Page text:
When I see moms of preschoolers and toddlers, I wonder if they’re living the same tough experiences I did when my three kids were little.

Are those moms also waking up groggy and grumpy after sleepless nights, spending days on end tired and stressed? Do they also feel that the fun and laughter makes it all worth it and wish there was more of that and less of the shouting and exhaustion?

Are they as scared as I was that they might be messing it all up?

Looking back, as a mom with three teens in the house today, there is so, so much I wish I could tell my past self about raising the future adults of this world.

Here are a few of the things I wish I could tell myself back when I was in my 30s, working and running a business, and somehow thought I could add motherhood to the mix without growing any extra limbs:

  • You are doing your best. It is enough. You just may need to add some systems to the mix to make it work better for you.
  • Find a mentor, like a more-experienced mom, who can guide you and assure you you’re not crazy (and you’re not alone in feeling like you are). This will save you so much mental energy.
  • You don’t have to feel guilty. It takes practice, but it’s possible, and it will make you feel like a new woman.
  • You are allowed to be a working parent. You can develop the tools to do this successfully.
  • You are the most important model for your kids, so be aware of what they’re seeing. Do you want them to think life is a flurry of disorganized activity where mom is never happy?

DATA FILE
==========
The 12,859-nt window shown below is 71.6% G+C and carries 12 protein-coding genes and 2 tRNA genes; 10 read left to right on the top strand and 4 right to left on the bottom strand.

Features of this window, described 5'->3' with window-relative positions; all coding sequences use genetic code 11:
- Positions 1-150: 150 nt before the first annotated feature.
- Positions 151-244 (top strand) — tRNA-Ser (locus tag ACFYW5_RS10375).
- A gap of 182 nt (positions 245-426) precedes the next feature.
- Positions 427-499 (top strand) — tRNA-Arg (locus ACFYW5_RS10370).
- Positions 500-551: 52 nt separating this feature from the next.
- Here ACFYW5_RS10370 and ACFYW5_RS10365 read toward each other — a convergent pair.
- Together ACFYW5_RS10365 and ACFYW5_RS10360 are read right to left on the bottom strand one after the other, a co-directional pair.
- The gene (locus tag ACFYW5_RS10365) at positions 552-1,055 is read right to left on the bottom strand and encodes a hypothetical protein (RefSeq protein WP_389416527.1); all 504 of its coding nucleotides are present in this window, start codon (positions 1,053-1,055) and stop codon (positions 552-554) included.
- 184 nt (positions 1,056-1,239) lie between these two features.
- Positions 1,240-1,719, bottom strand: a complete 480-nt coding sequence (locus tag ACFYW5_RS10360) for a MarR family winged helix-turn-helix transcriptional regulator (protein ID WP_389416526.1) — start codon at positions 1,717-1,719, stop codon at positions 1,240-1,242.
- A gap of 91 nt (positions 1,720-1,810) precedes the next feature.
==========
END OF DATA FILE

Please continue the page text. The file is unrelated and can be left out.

• 99% of what you’re stressed about today is small potatoes compared to the rest of your life to come. Start treating it that way.
  • If you set boundaries around your time, you can create more time to have fun with your kids. It will feel weird at first not to return work calls right away or say yes to every school function, but you will love it.
  • Don’t worry yourself about what other moms and dads might think of you. They’re not paying attention to you. Your kids are, and they are the ones that matter.
  • Learn to ask for help with anything that depletes your limited energy. It may feel like you need to do it all. Believe me: you don’t and you’re wasting your time and energy trying to.

 

I didn’t know all this back then, but I do now. And I’ve been able to model it for my kids, who take a longer-term view of their young lives, make goals, make plans and achieve them.

My 16-year-old daughter got her first car this weekend. She was able to pay for a considerable part of it herself with money she’d saved from her part-time job. We both know she could’ve spent that money on lattes and trendy clothes she didn’t really need. Instead, she set boundaries around her time—choosing work and saving her money over always spending time with her friends—and made a choice that empowered her to achieve her goals.

I am so excited to watch her continue to use these tools throughout her life.

If only I had known then what I know now about motherhood. Guilty, depleted and stressed don’t have to be the default. My kids became happier people when I learned to be less guilty and started to ask for help.

I feel so lucky today to be able to share my experiences with other moms who are learning to navigate these important years. If you’re ready to ask for a little help, please consider joining us in our Empowered Moms Facebook group. We’d love to have you.